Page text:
Large-scale, three-year Utah study shows that chronically ill seniors benefit significantly when their care is proactively managed by multidisciplinary teams supported by dynamic electronic tracking and care coordination tools.
Can a patient-centered care management program utilizing nurse care managers, supported by electronic tracking and care coordination reduce the rate of deaths and hospitalizations among chronically ill older adults? The answer — based on a three-year study involving more than 3,400 chronically ill seniors in Utah — appears to be yes, accompanied with significant costs savings.
The study — published in the Journal of the American Geriatrics Society — has broad implications for the more than 130 million Americans with chronic illnesses, two thirds of who are 65 or older. In the study, physicians referred patients with complex conditions to nurse care managers, who created detailed care plans that were supported by a care management tracking database, a specialized computer tool. Dr. Linda Leckman, the CEO of the Medical Group comments: "The combination of Intermountain's well-developed care guidelines, the tracking database and expertly trained nurses and doctors are the key to improved care for people who have multiple medical conditions such as diabetes."
The longitudinal study — conducted between 2002 and 2005 at 13 Intermountain Healthcare clinics — found that deaths among the patients in the "intervention" group receiving Care Management Plus (CMP), were significantly lower.
For example, patients who received care management for diabetes or other illnesses showed a reduction in death of over six percent after one year in the study, compared to patients receiving usual care who experienced a death rate of about 11 percent.
Hospitalizations were only slightly lower overall for CMP patients; however, hospitalizations for diabetes patients in the CMP group were significantly lower at 21 percent versus 26 percent for other patients at one year, and 30 percent for the CMP group versus 39 percent at two years into the study.
Dr. David Dorr, researcher and principal author states, "When calculated into potential savings, this can amount up to $70,000 in avoidable medical costs per clinic for patients. If applied broadly, the savings could amount to billions of dollars of reduced medical costs nationally." Dorr is an assistant professor at Oregon Health & Science University in Portland, Oregon.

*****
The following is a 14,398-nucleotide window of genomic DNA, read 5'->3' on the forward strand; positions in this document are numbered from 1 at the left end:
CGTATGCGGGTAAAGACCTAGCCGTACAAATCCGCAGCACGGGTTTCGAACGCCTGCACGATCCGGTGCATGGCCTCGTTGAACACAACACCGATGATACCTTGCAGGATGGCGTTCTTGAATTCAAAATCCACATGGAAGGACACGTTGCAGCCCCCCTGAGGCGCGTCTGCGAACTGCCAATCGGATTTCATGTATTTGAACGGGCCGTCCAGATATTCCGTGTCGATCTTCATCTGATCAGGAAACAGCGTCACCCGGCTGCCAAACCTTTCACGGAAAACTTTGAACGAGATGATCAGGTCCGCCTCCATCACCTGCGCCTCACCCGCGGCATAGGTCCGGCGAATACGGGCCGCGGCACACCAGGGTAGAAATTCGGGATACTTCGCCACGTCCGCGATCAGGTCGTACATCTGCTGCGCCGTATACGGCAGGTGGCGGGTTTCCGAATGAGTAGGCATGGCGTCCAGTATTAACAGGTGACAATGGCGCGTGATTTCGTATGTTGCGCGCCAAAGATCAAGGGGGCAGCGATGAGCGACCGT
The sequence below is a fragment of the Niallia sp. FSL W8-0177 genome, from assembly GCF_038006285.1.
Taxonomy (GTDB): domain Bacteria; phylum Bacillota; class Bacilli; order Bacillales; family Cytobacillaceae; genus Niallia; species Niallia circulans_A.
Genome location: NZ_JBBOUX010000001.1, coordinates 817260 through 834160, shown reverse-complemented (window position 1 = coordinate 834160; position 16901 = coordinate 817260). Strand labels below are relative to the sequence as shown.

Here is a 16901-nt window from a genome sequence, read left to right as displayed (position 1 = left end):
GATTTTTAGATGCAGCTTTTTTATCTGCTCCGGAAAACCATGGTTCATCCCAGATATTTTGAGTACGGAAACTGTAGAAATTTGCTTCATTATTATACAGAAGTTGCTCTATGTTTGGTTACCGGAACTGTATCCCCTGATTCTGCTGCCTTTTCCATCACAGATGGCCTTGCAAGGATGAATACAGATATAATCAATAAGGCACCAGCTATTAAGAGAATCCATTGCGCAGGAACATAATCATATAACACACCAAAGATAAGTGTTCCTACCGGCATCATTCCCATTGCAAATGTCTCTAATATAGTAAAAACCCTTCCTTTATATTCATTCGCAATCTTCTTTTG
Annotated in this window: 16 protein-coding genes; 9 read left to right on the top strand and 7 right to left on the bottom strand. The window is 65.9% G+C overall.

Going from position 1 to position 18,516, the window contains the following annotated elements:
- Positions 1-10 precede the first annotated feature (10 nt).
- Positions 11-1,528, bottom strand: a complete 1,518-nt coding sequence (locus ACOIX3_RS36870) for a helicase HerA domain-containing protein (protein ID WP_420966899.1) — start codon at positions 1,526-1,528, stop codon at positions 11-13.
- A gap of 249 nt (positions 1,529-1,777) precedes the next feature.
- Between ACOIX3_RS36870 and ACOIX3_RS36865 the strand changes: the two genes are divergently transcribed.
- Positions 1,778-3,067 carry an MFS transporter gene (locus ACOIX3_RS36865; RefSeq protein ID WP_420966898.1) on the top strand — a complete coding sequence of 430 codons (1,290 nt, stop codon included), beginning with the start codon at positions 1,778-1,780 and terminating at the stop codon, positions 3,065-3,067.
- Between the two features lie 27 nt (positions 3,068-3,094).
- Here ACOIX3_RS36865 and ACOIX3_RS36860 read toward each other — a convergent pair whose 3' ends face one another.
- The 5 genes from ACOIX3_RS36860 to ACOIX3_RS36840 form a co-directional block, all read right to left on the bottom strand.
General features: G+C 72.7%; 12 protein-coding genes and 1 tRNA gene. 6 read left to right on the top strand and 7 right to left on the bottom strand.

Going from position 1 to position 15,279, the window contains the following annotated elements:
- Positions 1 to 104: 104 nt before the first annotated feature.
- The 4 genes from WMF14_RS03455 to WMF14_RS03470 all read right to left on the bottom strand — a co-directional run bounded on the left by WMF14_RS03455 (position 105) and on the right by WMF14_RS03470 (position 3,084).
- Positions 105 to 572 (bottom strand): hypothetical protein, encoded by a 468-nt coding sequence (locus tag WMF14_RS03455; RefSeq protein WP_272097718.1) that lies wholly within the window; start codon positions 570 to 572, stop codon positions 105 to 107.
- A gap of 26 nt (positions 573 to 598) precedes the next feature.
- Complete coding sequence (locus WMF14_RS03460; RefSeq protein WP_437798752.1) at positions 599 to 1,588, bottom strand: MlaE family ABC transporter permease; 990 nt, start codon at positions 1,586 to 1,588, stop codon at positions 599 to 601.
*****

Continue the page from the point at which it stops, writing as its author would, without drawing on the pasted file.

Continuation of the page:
Brunker, chief of Geriatrics at LDS Hospital and an assistant professor at the University of Utah School of Medicine, developed the geriatrics training for the nurse care managers, and in partnership with Dr. Dorr is working to teach other healthcare systems, doctors and nurses about Care Management Plus in Utah and nationally.
Care Manager programs have been expanded to numerous other Intermountain Healthcare clinics.
Intermountain Healthcare is a community-owned system of nonprofit hospitals and clinics that provides medical care to residents of Utah and Idaho. Intermountain's physicians, nurses and other caregivers are recognized national leaders in providing high quality care, regardless of patients' ability to pay.
The John A. Hartford Foundation supported the development and study of Care Management Plus and its current dissemination. Founded in 1929, the John A. Hartford Foundation is a committed champion of training, research and service system innovations that promote the health and independence of America's older adults. Through its grant making, the Foundation seeks to strengthen the nation's capacity to provide effective, affordable care to this rapidly increasing older population by educating "aging-prepared" health professionals (physicians, nurses, social workers), and developing innovations that improve and better integrate health and supportive services. The Foundation was established by John A. Hartford. Mr. Hartford and his brother, George L. Hartford, both former chief executives of the Great Atlantic & Pacific Tea Company, left the bulk of their estates to the Foundation upon their deaths in the 1950s. Additional information about the Foundation and it programs is available on its website, at: www.jhartfound.org